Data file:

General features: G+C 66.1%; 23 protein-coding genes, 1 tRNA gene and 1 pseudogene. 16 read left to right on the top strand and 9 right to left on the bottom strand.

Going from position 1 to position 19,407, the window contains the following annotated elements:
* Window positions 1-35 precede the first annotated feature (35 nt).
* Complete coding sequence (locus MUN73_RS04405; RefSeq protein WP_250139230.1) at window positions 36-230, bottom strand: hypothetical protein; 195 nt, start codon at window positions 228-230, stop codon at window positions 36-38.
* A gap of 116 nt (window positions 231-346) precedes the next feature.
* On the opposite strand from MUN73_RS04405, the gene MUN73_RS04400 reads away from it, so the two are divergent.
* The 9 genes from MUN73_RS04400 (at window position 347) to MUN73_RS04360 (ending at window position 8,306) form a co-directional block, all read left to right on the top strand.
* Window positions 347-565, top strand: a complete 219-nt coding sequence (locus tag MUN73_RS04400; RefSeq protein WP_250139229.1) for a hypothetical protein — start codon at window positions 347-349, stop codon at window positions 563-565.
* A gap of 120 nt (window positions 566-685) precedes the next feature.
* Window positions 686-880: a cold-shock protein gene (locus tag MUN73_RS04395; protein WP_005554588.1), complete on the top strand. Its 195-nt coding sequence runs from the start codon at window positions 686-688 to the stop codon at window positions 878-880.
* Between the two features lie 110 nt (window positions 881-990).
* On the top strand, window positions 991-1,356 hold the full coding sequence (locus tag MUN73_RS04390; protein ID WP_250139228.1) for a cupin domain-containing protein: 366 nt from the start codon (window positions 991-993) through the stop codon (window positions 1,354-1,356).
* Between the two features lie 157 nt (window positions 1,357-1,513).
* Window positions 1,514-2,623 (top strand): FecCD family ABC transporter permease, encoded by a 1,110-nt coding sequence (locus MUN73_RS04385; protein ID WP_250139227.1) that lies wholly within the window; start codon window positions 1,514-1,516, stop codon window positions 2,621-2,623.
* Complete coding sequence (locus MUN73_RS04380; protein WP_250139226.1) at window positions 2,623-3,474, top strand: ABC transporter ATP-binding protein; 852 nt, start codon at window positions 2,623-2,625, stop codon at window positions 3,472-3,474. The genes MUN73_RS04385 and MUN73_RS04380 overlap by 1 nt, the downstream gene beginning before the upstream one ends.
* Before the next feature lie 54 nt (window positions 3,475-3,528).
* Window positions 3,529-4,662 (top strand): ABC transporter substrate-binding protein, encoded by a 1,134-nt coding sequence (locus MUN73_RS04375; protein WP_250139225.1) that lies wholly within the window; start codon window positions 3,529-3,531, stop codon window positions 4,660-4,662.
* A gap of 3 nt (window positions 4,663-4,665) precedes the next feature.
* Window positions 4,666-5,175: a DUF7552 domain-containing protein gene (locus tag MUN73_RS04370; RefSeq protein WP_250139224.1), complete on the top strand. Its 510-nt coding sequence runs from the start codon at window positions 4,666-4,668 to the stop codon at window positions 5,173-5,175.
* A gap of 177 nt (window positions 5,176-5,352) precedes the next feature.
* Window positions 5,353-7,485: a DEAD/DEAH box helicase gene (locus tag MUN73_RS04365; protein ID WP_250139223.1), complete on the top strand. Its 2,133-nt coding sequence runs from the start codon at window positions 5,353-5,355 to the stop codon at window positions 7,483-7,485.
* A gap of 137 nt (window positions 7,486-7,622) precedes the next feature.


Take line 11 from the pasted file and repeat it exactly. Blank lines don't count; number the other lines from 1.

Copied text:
* Between the two features lie 110 nt (window positions 881-990).